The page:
‘Appalled’: Allison Langdon grills ABC journalist who named son ‘Meth Rules’

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An ABC journalist who named her son Methamphetamine Rules has been grilled over the blunder on A Current Affair.

Host Allison Langdon conducted an interview with presenter Kirsten Drysdale on Tuesday night, after news.com.au reported how the NSW Registry of Births, Deaths and Marriages let the obscene name slip through its processing system.

Drysdale had been working on a story for the network’s WTFAQ series on the topic of what Australians can legally name their babies. In a bid to figure out the Registrar’s process, she submitted the name ‘Methamphetamine Rules’ for her newborn son believing it would never get approved.

Appearing on the Channel 9 current affairs program to discuss the unusual turn of events, Drysdale was left visibly stunned by Langdon’s stern line of questioning.

“Did the epidural block the brain? Why would you do this to your baby boy?” Langdon began.

“I did this in the name of journalism, Ally,” a lighthearted Drysdale said, before the interview took more of a serious tone.

Langdon continued: “I know that when you fill in a passport form you have to answer if you’ve gone by another name, so baby Meth won’t have to tick ‘yes’ to that?”

“No, he won’t, because that’s if you do a ‘change of name’,” Drysdale argued. “This is a different thing, it’s a ‘correction’, so there’s no endorsements on the bottom of the birth certificate that way.”

Langdon mused the situation was “a bit of a stunt”, before asking, “Did you take it too far?”

Looking to the side of the camera for a brief moment, Drysdale said, “Um, no. I would hope that there are no parents out there who would seriously call their child a name like that.

“But if they are calling their child a questionable name, I think we’ve shown that there needs to be some better checks on it.”

Langdon conceded some people would no doubt find the story “hilarious”, but added, “others, I imagine, are appalled.”

Drysdale again defended her position, assuring there was “no lasting harm done”.

“We checked what the risks were before we did it and we’ve shown that there probably needs to be some tightening up of the processes to make sure when people fill out these forms that they are actually checked properly,” she said.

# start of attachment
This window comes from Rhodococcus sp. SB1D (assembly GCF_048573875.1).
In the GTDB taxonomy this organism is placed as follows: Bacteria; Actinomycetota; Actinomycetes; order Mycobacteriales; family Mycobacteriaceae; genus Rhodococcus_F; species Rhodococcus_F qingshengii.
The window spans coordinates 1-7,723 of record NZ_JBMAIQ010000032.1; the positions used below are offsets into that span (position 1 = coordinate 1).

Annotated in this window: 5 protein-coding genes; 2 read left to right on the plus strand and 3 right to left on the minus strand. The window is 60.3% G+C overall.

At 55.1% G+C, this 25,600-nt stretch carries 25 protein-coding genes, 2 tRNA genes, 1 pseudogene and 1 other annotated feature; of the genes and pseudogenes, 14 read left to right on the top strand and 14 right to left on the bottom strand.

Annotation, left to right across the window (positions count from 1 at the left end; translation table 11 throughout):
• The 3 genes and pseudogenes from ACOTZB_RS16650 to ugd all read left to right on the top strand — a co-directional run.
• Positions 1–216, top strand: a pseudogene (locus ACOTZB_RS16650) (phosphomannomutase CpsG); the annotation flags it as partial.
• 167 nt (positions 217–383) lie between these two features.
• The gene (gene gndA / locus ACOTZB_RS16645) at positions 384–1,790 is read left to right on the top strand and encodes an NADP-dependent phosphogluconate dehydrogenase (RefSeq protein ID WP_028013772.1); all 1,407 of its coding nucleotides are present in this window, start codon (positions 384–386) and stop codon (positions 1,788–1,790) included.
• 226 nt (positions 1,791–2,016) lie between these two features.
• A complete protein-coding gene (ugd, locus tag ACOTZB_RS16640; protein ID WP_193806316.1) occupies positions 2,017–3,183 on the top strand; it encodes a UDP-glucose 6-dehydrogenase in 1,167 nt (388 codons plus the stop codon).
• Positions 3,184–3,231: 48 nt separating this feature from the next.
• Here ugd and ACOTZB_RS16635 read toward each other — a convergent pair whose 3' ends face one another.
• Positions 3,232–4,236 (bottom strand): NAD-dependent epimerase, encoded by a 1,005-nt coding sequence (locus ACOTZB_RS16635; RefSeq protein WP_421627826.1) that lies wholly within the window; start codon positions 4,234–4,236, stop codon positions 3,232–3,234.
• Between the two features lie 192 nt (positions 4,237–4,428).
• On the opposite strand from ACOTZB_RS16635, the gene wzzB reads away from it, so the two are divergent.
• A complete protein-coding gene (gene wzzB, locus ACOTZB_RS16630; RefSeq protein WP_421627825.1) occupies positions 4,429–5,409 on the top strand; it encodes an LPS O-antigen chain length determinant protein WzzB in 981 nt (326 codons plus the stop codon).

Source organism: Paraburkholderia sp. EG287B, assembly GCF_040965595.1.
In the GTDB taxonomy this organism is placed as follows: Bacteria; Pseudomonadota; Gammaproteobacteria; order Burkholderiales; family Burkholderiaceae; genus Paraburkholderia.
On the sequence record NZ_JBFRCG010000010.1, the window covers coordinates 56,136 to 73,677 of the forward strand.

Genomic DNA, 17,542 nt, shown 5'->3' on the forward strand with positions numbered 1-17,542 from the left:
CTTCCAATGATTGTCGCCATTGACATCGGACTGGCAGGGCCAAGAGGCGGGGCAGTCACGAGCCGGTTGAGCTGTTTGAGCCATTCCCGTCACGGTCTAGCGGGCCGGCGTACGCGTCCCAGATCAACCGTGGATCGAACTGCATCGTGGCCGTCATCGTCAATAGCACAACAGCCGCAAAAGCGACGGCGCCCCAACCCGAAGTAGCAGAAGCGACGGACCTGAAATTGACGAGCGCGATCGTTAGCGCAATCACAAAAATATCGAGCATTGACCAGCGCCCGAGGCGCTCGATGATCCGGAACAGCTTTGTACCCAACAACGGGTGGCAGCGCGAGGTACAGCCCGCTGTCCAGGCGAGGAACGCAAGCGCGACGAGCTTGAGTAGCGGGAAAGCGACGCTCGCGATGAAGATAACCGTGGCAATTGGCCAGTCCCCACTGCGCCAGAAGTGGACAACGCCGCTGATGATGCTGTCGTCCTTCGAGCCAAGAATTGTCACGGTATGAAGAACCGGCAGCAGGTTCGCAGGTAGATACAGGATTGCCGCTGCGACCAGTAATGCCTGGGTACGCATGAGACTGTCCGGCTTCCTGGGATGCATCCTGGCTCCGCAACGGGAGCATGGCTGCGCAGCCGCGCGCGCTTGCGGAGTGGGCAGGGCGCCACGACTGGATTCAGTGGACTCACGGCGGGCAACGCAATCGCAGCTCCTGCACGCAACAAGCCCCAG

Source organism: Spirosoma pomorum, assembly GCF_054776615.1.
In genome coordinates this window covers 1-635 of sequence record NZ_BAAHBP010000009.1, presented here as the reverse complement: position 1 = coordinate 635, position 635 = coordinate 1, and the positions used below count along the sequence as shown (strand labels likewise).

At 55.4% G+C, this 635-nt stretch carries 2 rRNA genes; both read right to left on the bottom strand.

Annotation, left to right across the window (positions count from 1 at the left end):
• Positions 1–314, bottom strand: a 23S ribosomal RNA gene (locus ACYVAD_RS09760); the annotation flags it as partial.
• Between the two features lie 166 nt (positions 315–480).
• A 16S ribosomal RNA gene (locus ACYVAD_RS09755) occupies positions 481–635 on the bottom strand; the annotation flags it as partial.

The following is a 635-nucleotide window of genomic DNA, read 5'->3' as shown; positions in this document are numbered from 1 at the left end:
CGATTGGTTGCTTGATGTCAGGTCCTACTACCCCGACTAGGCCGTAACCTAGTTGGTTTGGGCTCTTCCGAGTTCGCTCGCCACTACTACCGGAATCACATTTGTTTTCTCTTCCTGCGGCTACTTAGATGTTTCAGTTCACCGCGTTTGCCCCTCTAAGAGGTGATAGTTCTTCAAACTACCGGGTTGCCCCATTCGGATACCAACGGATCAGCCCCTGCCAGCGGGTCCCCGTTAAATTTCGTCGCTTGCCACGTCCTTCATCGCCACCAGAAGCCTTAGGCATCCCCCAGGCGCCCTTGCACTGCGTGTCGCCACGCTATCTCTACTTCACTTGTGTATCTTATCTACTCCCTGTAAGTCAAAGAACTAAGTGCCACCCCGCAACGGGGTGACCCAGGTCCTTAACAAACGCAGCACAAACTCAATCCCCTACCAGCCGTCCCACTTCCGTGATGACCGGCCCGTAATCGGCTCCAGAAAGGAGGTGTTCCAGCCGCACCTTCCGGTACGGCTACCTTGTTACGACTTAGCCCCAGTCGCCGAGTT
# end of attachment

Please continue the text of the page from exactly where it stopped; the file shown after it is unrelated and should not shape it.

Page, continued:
The NSW Registry told news.com.au it had tightened its system following the mistake.

“The Registry has since strengthened its processes in response to this highly unusual event,” the spokesperson said.

“The vast majority of parents do not choose a name for their newborn baby that is obscene, offensive or contrary to the public interest.”

Drysdale was trying to figure out what default name the Registrar chooses for babies whose first submissions aren’t accepted by the government body.

“Methamphetamine Rules, we thought would surely get rejected, and then when it does, we can find out what name the Registrar chooses,” she told news.com.au Tuesday.

“It was really just a lighthearted, curious attempt to get an answer to this question.”

Thankfully, the Registrar admitted it was a rare oversight, and Drysdale’s son’s real, “normal” name should be approved any day now.

“Baby Meth’s real name … I’m not publicly disclosing it, because I don’t want it to be attached to this,” Drysdale laughed.

“It’s a beautiful name and I can tell you has nothing to do with class A drugs.

“We think it’ll be a very unique 21st birthday present to tell him this story.”

As a general rule, names that are prohibited in most states and territories across Australia are ones that are offensive or contrary to the public interest.

Swear words, sex acts and slurs of any kind are also black-listed, as are official titles such as Doctor, Queen, King and Prime Minister.

While there are clear restrictions, the individual registrars judge names on a “case-by-case” basis.

WTFAQ airs Wednesday at 9pm on ABC TV and ABC iview.

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